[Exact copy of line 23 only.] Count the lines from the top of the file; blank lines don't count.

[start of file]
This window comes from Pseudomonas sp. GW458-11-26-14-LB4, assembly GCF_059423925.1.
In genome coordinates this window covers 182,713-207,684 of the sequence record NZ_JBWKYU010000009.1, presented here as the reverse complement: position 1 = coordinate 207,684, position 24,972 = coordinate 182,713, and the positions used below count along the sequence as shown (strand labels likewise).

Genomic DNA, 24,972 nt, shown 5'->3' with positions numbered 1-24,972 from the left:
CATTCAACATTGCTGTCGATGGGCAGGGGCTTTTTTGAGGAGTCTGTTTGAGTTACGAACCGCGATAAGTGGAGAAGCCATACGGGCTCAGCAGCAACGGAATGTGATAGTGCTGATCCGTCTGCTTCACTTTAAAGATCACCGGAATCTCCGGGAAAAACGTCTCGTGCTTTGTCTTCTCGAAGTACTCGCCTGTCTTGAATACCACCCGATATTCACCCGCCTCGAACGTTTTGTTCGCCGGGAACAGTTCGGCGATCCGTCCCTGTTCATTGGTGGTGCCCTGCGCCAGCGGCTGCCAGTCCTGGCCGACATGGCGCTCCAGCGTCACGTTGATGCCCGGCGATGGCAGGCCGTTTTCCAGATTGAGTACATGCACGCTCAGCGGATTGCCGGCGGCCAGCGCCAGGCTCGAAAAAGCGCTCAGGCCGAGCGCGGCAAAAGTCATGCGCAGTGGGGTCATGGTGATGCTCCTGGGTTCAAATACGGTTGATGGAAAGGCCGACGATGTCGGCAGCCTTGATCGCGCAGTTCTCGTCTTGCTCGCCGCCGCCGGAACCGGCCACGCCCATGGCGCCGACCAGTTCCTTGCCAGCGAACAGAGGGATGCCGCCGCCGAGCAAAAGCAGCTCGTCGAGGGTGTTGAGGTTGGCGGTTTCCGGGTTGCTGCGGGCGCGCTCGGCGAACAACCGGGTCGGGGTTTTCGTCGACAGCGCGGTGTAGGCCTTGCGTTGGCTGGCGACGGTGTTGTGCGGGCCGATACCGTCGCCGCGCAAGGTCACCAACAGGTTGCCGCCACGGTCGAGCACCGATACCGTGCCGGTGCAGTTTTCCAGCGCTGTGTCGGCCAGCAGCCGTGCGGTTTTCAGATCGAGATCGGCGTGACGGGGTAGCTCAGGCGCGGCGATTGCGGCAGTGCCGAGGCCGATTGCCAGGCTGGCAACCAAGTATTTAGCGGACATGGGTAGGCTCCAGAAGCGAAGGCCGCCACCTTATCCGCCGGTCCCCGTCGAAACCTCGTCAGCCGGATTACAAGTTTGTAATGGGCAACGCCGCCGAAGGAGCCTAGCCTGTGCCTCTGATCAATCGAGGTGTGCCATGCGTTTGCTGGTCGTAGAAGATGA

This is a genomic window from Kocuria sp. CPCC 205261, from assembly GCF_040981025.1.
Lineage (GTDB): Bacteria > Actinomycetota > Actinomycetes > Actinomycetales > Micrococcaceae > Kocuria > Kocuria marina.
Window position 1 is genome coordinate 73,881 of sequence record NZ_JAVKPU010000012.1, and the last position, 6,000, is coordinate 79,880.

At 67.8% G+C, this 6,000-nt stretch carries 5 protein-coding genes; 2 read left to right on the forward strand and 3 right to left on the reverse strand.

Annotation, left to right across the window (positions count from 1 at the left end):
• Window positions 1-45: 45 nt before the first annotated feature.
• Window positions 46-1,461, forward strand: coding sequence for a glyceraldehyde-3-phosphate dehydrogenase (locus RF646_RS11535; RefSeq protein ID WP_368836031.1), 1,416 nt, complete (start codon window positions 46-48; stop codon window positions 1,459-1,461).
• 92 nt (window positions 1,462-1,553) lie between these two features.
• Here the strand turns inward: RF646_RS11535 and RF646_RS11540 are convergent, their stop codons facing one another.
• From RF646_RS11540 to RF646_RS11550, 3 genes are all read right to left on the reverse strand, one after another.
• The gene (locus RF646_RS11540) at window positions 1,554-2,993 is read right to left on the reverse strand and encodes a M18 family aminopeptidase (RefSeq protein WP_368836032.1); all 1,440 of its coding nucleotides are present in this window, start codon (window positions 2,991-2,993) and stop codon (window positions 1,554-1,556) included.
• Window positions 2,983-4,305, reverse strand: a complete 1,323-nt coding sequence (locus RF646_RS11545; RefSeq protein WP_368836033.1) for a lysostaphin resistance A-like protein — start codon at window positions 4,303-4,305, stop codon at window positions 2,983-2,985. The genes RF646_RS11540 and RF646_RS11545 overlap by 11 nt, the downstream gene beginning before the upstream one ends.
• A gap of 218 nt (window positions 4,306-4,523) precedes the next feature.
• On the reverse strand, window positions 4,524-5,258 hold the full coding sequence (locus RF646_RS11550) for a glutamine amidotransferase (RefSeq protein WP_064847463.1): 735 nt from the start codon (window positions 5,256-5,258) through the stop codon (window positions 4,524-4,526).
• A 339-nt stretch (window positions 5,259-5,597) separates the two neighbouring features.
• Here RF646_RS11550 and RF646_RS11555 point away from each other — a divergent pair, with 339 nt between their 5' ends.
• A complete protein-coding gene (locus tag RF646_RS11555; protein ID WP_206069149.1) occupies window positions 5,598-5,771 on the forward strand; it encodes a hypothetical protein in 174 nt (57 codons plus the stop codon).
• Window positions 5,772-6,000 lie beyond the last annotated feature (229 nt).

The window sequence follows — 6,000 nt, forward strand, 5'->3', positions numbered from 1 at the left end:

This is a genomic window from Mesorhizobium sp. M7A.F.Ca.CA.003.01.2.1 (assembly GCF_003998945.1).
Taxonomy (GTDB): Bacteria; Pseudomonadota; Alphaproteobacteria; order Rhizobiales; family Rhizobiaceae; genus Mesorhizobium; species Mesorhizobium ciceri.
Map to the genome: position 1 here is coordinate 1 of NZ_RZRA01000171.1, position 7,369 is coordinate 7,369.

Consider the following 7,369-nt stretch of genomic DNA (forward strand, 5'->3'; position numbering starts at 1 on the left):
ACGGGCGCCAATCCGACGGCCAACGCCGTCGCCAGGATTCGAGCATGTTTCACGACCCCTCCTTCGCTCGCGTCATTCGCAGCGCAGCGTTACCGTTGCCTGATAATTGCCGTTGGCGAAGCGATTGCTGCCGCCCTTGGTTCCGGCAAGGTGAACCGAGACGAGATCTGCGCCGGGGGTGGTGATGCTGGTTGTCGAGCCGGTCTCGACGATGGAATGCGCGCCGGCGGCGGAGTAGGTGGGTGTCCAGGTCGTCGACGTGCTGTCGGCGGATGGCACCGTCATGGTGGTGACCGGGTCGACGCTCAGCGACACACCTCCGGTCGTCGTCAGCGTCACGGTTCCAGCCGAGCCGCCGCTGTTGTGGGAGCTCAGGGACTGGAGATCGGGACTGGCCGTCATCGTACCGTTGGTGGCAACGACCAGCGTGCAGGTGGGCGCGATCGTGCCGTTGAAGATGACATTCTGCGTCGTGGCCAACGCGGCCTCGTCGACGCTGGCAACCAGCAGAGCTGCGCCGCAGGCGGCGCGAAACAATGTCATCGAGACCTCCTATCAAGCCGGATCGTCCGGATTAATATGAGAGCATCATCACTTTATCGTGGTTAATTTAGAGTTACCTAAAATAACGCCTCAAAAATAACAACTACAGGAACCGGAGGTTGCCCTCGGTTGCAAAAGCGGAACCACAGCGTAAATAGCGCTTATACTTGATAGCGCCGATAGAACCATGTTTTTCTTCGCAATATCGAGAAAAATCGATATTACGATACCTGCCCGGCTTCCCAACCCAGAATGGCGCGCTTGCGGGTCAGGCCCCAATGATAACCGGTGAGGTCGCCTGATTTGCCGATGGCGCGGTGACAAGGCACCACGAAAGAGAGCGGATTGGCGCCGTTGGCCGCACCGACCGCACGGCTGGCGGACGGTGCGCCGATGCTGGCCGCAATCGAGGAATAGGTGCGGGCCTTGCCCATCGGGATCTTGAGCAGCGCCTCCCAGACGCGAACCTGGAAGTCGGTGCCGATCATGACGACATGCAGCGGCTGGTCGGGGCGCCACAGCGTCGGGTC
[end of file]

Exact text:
The window sequence follows — 6,000 nt, forward strand, 5'->3', positions numbered from 1 at the left end: